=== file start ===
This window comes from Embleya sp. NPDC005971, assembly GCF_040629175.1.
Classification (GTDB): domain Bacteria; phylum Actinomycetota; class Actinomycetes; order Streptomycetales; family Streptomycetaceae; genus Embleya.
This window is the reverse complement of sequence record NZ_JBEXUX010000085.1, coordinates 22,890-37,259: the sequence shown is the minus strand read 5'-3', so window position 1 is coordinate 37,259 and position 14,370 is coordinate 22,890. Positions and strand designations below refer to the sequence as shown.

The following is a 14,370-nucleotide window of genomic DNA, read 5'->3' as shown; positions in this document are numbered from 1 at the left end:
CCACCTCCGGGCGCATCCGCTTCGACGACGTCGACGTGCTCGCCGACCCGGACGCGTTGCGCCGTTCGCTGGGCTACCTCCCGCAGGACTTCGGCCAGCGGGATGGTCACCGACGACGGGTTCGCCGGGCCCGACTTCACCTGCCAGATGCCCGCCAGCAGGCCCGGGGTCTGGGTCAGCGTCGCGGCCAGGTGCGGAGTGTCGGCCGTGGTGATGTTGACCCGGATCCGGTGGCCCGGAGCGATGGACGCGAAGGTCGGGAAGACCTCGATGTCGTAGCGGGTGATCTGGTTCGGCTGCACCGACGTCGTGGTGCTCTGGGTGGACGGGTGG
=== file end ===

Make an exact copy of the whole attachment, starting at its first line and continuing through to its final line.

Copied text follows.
This window comes from Embleya sp. NPDC005971, assembly GCF_040629175.1.
Classification (GTDB): domain Bacteria; phylum Actinomycetota; class Actinomycetes; order Streptomycetales; family Streptomycetaceae; genus Embleya.
This window is the reverse complement of sequence record NZ_JBEXUX010000085.1, coordinates 22,890-37,259: the sequence shown is the minus strand read 5'-3', so window position 1 is coordinate 37,259 and position 14,370 is coordinate 22,890. Positions and strand designations below refer to the sequence as shown.

The following is a 14,370-nucleotide window of genomic DNA, read 5'->3' as shown; positions in this document are numbered from 1 at the left end:
CCACCTCCGGGCGCATCCGCTTCGACGACGTCGACGTGCTCGCCGACCCGGACGCGTTGCGCCGTTCGCTGGGCTACCTCCCGCAGGACTTCGGCCAGCGGGATGGTCACCGACGACGGGTTCGCCGGGCCCGACTTCACCTGCCAGATGCCCGCCAGCAGGCCCGGGGTCTGGGTCAGCGTCGCGGCCAGGTGCGGAGTGTCGGCCGTGGTGATGTTGACCCGGATCCGGTGGCCCGGAGCGATGGACGCGAAGGTCGGGAAGACCTCGATGTCGTAGCGGGTGATCTGGTTCGGCTGCACCGACGTCGTGGTGCTCTGGGTGGACGGGTGG